I phoned my insurer the other day to amend my cover as we are buying a very safe, boring, MPV to accommodate our growing family. I was quoted an additional £200 to take me up to my renewal date in September, which seemed a bit steep for 6 months, but there you go. It's a slightly bigger car and so forth...
When I called back today to confirm this, I was informed that the additional premium was, in fact, £300. When I queried this, the call handler checked my records and found that the lower quote originally given reflected my status as 'married' whereas in fact, I am a co-habitee, and therefore classed as 'single'
A co-habitee, I might add, of 23 years with 2 children by the same partner, a joint mortgage taken out in 1993 and a bread-maker - how much more "responsible" does it get?
I explained that had there been an option of 'cohabiting' when I first applied for the insurance, I would have selected it, and would only have opted for 'married' as the status which most closely matched my lifestyle (and therefore insurance risk). On checking back at the website, 2 options are given: "Married or Civil Partner" (ie, a couple) or "Single" (er- single). I had made the not unreasonable presumption that what they were asking was "Are you part of a couple or on your own?", which would have made some sense in order to determine whether I was likely to go gallivanting off at high speed without a care in the world, or try and keep my family safe on the road.
Price comparison websites do give the option of 'cohabiting' and government agencies use the definition of 'living with someone as if you are married' for a whole range of benefits, taxation, etc. (for this reason, I am unable to claim JSA because of my partner's income), so why on earth should I be classed as single? I haven't been single since the 80's!
A very quick web search suggests that insurers often lower premiums for married couples as this, apparently, equates to "responsibility" regardless of the length of marriage or quality of driving. In a week that saw a challenge to the discounts applied to female drivers on the grounds of discrimination, surely it's time to look at all generic discounts which are not directly related to claims experience and risk? In an age when the pop-up ads on Facebook can be directly targeted at the individual, it should be possible for car insurance to be based on the individual's circumstances and driving history.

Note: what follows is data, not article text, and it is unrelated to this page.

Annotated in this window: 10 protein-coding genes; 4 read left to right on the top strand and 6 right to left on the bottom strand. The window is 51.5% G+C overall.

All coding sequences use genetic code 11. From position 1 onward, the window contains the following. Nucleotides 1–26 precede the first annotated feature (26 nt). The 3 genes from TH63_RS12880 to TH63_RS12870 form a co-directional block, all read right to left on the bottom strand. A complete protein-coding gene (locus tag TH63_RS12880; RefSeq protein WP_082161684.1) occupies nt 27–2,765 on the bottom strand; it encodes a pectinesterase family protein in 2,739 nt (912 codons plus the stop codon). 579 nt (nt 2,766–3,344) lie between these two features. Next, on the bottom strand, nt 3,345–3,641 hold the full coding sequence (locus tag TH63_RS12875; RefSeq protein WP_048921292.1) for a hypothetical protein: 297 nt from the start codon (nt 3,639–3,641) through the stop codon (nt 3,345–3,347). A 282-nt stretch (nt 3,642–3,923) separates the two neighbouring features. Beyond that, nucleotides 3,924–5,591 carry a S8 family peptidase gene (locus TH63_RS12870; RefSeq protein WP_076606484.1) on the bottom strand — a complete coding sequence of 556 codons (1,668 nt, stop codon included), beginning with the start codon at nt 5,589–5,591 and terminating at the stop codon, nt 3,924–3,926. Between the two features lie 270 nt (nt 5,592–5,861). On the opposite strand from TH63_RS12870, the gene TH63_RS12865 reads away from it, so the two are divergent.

A friend of mine, of a similar age and with a similar vehicle and driving history, is separated from her husband but cannot afford to go through formal divorce proceedings. As a result, she can still claim to be married and receive the discount, even though she is living as a single person. True, she is no less "responsible" because of that, but then neither am I.
I have held a full UK licence for 25 years, have never had to make a claim, never had any penalty or speeding points added to my licence. My driving ability is in no way connected to my marital status, and so to penalise me for not holding a wedding certificate seems entirely nonsensical. Having said that, I'm quite used to being considered a second class citizen in the eyes of politicians and moralisers for my stand against the dubious institution of marriage; I am hoping that the pending court case regarding heterosexual civil partnerships is successful, as this far better reflects the commitment that I wish to make to my partner. Some inheritance rights would be nice, too.
I don't really complain about the cost of fuel (the price, after all, of polluting the planet) or road tax, What I do object to is the obscene amounts of money insurance companies grab from us for compulsory insurance, based on actuarial tables which deal in generalities. My Manchester post code immediately hikes up the premium, despite the fact that ours is a relatively law-abiding area without too much vehicle crime. By the standards of some of my friends, my premium is fairly low - many younger drivers, even those with excellent driving histories, are paying thousands a year just to stay on the road. And, of course, this leads to increasing numbers of uninsured drivers, thus causing a vicious cycle of rising premiums for the rest of us. The question, "Why do they charge so much?" appears to have one answer - "Because they can."
The one advantage of the 'Big Brother' level of personal information which is held about us today should surely be that goods and services can be fine-tuned to our circumstances? It would be nice to get recognition that a 48 year old co-habitee with 2 kids and a good driving record is just as good a claims risk as a 48 year old married woman with 2 kids. Since when was my driving ability determined by the man ( in my case, a non-driving man) in my life?